This is my 18th year of homeschooling a variety of children with different strengths and weaknesses and learning styles. While there have been hard moments (as with anything), this feeling of slogging through something that I feel it is my duty to do come hell or high water is not my experience. Sure there are moments where I wonder what the heck I'm doing or send me to the bathroom for some quiet time. Sure there are moments where I despair over getting everything I need to get done, done. Sure there are moments where I wonder if a child will ever learn the thing I'm trying to teach them. But this is not unique to homeschooling. These are experiences that all parents get to experience regardless of where their child goes to school.

So how, in my humble opinion, does one avoid the despair these parents have experienced and bring some joy back to their homeschooling (or bring joy in for the first time)? Here's my short list.


  • Know why you have chosen this path. The most joy-less homeschoolers I've met over the years are the ones who are homeschooling out of fear. They are afraid of the public schools and so they decide to homeschool even though they have spent no time really thinking about why it's a viable option. Fear will kill joy every time. Without a real basis for choosing alternative education the goal becomes doing everything the public or private schools do except without the staff and external supports. You know what? This way madness lies. One person cannot duplicate everything a public school does. This isn't necessarily a bad thing. Homeschooling is different from public school and once again I remind everyone that different is not the same as bad. (I should put that on a t-shirt.)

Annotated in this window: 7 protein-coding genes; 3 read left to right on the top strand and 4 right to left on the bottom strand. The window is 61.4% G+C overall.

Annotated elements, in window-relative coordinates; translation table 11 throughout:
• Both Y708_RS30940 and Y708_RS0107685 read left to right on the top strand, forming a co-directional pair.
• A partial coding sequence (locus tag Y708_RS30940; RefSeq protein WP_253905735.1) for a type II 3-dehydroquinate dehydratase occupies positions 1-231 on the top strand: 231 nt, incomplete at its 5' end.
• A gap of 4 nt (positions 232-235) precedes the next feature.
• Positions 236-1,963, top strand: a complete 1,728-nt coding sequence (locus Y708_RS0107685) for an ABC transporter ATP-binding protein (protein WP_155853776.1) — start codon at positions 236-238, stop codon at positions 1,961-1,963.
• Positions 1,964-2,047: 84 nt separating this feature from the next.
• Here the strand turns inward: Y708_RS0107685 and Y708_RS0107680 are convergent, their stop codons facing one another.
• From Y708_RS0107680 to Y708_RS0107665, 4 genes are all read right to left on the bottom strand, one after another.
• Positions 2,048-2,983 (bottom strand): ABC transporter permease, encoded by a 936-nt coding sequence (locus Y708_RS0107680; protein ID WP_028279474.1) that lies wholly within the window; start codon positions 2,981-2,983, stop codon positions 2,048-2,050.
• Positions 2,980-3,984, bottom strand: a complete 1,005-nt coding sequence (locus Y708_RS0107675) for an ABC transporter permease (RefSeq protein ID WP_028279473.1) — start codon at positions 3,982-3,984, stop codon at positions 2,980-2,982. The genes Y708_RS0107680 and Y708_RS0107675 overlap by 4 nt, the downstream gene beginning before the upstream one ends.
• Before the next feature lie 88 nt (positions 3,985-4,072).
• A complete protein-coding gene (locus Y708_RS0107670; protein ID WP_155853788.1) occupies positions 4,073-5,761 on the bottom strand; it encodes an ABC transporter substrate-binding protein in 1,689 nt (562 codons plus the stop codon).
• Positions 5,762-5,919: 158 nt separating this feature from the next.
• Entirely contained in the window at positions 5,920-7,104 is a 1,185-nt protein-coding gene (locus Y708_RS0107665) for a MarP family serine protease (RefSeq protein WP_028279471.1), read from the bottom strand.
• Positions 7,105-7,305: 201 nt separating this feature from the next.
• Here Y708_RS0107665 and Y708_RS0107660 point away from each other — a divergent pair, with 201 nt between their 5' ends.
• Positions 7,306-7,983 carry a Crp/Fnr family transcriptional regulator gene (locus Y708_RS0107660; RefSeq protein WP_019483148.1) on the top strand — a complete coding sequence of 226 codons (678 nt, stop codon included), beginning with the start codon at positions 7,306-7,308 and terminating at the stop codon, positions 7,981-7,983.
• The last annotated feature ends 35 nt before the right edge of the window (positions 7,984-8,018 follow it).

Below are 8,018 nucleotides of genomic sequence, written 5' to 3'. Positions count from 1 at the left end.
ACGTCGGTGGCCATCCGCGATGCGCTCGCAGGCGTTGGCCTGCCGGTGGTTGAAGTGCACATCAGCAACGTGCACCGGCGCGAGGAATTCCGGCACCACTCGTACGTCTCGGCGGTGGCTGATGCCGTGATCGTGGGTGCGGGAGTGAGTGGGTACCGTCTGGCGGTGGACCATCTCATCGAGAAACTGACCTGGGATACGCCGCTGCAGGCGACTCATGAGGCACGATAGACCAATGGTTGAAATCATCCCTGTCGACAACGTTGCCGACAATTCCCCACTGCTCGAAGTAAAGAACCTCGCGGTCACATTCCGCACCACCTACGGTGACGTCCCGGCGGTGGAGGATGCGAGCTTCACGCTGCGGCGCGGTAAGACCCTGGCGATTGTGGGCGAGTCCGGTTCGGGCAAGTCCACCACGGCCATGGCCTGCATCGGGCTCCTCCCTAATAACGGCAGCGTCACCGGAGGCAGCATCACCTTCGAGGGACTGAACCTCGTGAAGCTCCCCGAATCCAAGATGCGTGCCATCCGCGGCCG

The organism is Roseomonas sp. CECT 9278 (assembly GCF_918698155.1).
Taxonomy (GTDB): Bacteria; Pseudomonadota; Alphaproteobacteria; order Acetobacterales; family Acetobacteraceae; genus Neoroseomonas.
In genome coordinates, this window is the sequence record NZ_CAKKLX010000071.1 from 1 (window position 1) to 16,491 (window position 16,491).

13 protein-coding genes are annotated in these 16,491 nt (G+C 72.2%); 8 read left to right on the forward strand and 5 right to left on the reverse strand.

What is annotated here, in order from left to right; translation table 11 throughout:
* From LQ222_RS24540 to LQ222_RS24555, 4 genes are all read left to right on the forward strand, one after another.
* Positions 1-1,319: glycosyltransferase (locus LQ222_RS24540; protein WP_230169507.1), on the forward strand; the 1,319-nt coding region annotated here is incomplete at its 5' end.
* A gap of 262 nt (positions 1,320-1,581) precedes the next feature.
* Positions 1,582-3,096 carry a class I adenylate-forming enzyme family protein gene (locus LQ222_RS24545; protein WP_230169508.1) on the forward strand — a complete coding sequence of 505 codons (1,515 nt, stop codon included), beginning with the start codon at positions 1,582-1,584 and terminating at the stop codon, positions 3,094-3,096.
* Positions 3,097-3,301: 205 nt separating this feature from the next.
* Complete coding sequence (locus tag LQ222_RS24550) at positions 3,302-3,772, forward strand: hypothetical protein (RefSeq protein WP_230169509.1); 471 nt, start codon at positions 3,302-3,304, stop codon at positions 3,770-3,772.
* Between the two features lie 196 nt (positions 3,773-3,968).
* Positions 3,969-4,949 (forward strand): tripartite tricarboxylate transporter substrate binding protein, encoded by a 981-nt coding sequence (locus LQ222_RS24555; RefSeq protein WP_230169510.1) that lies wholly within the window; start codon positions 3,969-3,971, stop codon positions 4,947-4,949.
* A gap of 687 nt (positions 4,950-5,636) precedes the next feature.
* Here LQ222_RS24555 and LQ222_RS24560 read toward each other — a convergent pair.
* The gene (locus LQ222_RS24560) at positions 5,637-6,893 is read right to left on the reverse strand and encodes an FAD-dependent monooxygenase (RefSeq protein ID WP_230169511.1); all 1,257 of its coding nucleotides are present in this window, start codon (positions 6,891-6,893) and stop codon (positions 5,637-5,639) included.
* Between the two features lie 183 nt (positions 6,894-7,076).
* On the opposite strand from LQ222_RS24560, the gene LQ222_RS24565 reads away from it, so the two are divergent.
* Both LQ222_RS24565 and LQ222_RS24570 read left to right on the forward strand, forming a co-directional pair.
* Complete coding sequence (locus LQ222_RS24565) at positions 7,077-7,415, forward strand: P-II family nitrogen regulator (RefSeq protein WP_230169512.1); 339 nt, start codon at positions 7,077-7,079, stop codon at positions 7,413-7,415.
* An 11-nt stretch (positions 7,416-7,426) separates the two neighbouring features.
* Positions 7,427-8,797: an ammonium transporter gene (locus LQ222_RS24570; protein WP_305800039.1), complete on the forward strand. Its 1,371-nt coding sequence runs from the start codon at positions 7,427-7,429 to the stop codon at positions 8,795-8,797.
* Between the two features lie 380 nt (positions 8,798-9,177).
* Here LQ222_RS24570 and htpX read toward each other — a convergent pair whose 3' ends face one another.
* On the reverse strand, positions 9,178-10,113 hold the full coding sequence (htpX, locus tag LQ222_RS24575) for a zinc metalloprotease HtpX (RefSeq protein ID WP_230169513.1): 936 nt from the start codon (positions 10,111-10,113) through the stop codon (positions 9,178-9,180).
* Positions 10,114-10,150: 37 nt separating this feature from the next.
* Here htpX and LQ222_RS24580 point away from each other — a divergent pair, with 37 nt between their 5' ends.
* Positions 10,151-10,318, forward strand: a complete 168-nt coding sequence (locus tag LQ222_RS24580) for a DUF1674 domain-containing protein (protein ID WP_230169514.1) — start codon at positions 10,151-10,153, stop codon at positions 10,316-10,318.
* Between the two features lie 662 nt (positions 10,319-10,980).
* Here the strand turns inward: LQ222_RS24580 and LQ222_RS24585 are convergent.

• Understand that homeschooling is not the same as salvation. This is a corollary to #1 and a trap I see many, many, many homeschoolers fall into. Of course, it is somewhat understandable as the monolithic Christian state homeschooling groups and the speakers they hire for their conferences do a fantastic job of implying this is so. The story goes like this. Public schools are evil and if you send your child to public school they will be so corrupted by the world that you will lose them forever. Therefore, you should homeschool them and tightly monitor everything they come in contact with with the end result of a perfect Christian when you hand them their high school diploma. Balderdash. (I don't swear much, but trust me when I say the word I wrote is not the word I thought.) This is a crock on so many levels. I think one reason why some families are becoming critical of homeschooling is that they believed a bill of goods about what homeschooling could and would deliver and there was not pay off in the end. In fact, in some cases, their worst fears were realized. Salvation is personal. It is not something you can foist on someone else, even with every box checked and perfect curriculum bought.